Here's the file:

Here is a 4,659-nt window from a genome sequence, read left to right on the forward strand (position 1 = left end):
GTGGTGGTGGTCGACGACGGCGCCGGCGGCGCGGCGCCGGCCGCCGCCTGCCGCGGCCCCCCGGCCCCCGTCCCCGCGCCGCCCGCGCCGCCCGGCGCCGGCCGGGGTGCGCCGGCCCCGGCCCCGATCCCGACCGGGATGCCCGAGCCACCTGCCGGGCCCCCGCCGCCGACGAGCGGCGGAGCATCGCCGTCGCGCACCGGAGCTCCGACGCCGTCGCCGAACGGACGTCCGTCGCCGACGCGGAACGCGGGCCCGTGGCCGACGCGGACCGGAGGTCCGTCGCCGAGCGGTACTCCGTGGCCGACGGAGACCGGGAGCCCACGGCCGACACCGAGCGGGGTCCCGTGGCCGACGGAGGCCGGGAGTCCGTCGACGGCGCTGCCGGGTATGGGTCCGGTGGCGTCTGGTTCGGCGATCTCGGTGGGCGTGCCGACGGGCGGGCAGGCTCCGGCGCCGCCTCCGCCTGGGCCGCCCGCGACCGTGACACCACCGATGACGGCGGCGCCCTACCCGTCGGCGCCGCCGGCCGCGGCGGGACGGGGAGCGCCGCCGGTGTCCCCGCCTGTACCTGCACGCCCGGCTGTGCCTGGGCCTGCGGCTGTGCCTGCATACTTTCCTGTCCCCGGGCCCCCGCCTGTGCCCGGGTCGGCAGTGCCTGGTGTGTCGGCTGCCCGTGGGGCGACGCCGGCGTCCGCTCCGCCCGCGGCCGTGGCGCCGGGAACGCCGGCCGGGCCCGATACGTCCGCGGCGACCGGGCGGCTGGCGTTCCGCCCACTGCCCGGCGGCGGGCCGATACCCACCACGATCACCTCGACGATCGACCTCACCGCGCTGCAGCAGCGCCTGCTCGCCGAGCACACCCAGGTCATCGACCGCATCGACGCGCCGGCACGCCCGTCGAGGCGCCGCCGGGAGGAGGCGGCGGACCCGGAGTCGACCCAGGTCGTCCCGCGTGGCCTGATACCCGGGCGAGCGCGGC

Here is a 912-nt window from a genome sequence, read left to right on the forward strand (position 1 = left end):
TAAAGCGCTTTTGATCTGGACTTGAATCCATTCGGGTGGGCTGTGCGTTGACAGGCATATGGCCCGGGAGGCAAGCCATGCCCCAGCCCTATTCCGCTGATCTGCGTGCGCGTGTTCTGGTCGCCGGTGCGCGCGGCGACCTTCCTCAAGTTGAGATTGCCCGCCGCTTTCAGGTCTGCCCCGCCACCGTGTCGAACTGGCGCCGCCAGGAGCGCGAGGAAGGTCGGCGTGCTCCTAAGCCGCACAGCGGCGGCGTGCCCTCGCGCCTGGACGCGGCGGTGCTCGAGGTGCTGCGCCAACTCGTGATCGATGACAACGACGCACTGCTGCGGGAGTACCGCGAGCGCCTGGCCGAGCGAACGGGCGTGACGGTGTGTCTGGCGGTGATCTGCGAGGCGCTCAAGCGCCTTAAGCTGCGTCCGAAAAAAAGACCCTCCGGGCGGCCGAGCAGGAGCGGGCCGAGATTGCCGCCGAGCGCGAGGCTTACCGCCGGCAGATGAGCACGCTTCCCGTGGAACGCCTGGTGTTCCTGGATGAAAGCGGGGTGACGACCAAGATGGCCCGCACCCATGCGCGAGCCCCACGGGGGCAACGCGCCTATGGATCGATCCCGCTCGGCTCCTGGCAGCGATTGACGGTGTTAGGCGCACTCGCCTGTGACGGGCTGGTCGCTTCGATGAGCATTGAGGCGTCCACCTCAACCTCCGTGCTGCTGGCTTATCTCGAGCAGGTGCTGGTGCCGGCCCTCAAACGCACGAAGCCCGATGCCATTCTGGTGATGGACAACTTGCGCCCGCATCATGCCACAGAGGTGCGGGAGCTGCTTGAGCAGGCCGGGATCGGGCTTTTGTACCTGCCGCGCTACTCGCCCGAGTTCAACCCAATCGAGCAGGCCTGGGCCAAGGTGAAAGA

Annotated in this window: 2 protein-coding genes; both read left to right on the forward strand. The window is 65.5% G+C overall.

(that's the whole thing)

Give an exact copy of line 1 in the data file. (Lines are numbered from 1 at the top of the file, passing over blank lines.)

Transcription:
Here is a 4,659-nt window from a genome sequence, read left to right on the forward strand (position 1 = left end):